Some people will use our apology against us—so we keep ourselves safe by not apologizing. When dealing with someone suffering from mental illness or abusive issues, self-preservation may be the best option. However, it can have a significant impact on our self-esteem.

In the eighties I was on a 12-step diet for my eating disorder. I wasn’t able to fully complete the fifth step by making amends to my parents for all the extra food I ate to fuel my bulimia. It just didn’t feel safe. Now that I’m in my sixties I could do it, but my parents are deceased.

I found some comfort in apologizing “in spirit.” I’m still in the process of fully letting go of the conversation that I wish I could have had.


I was working on this article at a coffeehouse when I heard a conversation. A man asked a woman whether he could reach across her and grab a chessboard from the shelf next to him. She said yes and then said, “I’m sorry.” His friend said to her, “Why are you apologizing? He’s the one inconveniencing you.”

As this woman, my apologies are very easy to accept.

Saying things like “I’m sorry to bother you” instead of “Do you have a minute to talk?” can be a sign of our sense of self-worth or the habits we developed when we weren’t confident.

Research shows that women are more likely to offer apologies than their male counterparts, even though they don’t seem to commit as many offenses.

Over-apologizing for women can be a matter of learned speech. When we apologize to ourselves for taking up space, it is a matter of learned language. Contact usYou can apologize, or say sorry for being late, rather than thanking people who waited for you. Or, apologize for not saying yes to someone who crosses our boundaries. This could be a sign that you are struggling with self-worth.

We can talk about our self-worth by repeatedly apologizing to ourselves.

What a Sincere Apology feels like

When I realize that my mistakes are part of human nature, I can offer an honest apology. I truly don’t want to hurt others. I don’t want them to be suffering from my words or actions.

When I am sorry for my shortcomings, I can offer sincere forgiveness. I try to learn from my past mistakes and use them to improve my future actions and responses. I do not use my mistakes to remind myself of my past errors or emotionally beat myself up.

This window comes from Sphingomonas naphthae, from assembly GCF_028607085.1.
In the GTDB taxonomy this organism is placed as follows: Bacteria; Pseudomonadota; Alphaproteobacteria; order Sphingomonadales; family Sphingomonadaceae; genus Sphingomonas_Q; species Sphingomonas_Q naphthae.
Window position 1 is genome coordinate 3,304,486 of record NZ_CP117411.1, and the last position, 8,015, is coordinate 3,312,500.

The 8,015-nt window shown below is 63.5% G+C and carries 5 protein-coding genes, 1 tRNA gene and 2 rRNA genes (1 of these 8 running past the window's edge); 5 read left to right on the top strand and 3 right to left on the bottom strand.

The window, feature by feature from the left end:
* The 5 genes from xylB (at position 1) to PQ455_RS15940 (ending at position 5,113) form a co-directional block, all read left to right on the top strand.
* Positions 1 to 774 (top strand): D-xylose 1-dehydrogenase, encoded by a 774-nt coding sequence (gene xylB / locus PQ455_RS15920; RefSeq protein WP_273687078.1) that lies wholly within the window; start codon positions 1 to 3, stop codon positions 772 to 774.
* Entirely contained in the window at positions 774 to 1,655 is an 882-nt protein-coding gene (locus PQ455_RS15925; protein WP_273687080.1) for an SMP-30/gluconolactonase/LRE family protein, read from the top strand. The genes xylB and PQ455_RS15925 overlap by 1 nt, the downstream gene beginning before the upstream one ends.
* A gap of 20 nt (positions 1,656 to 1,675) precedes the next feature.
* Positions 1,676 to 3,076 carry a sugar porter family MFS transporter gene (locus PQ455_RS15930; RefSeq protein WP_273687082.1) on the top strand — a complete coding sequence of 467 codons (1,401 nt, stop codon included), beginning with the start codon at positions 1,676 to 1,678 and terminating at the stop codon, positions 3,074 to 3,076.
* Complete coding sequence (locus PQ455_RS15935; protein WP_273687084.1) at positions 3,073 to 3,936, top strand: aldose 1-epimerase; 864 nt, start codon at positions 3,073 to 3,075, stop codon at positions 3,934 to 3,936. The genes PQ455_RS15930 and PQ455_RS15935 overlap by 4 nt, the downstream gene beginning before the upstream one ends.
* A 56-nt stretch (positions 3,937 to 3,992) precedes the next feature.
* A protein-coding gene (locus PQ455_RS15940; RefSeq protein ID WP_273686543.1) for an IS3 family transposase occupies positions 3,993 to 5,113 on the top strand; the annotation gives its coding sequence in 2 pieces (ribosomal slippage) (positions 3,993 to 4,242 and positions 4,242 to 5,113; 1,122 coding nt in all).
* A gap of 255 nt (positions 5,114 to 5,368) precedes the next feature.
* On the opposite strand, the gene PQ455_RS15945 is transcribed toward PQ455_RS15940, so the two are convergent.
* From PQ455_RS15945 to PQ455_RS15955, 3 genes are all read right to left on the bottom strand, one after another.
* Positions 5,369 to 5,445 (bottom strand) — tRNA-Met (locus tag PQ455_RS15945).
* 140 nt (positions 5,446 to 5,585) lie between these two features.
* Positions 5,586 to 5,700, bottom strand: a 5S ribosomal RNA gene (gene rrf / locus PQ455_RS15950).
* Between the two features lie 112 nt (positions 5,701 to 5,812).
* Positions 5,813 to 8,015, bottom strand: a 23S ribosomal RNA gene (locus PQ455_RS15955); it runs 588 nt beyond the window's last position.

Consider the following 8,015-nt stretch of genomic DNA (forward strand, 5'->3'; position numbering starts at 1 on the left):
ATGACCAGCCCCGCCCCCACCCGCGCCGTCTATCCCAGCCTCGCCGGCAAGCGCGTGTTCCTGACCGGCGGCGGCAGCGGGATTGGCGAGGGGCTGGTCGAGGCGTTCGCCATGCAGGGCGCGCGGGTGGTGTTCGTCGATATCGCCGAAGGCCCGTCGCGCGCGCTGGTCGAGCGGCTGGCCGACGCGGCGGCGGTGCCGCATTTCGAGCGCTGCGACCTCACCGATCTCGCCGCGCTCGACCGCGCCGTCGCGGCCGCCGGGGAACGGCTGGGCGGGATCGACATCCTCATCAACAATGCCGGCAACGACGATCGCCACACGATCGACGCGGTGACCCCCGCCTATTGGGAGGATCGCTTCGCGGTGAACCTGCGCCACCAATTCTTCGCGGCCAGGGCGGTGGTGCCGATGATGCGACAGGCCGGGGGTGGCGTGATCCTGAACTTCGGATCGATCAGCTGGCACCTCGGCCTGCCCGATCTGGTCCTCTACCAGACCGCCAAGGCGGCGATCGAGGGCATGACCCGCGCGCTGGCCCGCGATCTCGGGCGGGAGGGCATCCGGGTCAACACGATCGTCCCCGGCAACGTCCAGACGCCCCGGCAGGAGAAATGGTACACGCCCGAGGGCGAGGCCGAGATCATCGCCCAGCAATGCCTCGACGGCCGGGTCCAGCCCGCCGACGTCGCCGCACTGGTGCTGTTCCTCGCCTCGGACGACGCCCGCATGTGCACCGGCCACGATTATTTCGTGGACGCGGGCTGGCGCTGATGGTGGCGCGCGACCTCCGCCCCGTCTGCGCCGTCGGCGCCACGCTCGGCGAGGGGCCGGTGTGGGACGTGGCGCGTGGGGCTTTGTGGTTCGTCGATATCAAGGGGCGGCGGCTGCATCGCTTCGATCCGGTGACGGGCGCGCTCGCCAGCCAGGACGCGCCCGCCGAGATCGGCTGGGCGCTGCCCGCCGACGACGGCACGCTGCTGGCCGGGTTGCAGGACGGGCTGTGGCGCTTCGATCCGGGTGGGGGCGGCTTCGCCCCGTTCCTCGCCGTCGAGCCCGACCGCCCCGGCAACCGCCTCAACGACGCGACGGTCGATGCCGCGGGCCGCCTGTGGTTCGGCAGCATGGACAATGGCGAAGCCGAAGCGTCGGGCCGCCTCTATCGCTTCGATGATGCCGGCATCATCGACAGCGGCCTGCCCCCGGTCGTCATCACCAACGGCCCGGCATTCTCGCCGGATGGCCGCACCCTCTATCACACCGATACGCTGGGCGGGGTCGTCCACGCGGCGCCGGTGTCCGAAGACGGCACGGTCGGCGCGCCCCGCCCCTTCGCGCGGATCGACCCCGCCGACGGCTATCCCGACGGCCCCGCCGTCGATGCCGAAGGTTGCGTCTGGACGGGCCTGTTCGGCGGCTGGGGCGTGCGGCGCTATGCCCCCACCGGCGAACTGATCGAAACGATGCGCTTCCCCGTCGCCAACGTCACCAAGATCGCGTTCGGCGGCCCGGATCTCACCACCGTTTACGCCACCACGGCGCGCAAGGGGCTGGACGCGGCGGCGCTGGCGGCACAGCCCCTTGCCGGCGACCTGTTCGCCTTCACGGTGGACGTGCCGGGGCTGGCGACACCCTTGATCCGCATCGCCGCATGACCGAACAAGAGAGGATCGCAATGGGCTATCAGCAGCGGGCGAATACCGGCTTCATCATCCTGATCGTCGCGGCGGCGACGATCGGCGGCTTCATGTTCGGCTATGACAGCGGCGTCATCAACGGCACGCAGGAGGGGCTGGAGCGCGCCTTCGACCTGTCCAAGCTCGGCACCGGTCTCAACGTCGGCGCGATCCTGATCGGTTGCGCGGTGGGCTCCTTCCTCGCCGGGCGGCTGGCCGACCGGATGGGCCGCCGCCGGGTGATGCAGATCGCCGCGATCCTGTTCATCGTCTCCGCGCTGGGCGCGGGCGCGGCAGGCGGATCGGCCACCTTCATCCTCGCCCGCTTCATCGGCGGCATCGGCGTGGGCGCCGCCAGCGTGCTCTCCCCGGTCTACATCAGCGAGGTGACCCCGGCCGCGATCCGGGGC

Sara Kubric, a psychotherapist, says that an apology is more than just a statement. It should be sincere and vulnerable. The following is her apology recipe:

  1. Accepting responsibility for your mistakes
  2. Recognize that you have hurt someone
  3. Validating their feelings
  4. Remorse
  5. Making it clear that we want to make amends

Apology as a Test for Confidence

When I apologize for my mistakes, I feel confident. Everyone makes mistakes. My spiritual growth is dependent on my willingness to be vulnerable.

I continue to learn new ways of communicating that don’t involve over-apologizing for taking up space or being a normal human being. I know that there are pain, challenges, and injustices in the world that I can’t control, and I can be sorry, sad, and discouraged when they happen. This is the way I can live consciously and compassionately in this, my community.

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Nancy Candea

Nancy Candea is an internationally renowned yoga therapist who specializes in chronic pain, addiction, trauma and addiction. Her book, PRESENT – The Art of Living Boldly In the Second Half Of Life Her talks are designed to help women find peace with the past, gain self-acceptance, confidence, and reconcile with it. This will allow them to live a fulfilled, happy, fulfilling, and purposeful life. Living Boldly Project, she is its founder and director. Nancy Candea.com provides more information about Nancy.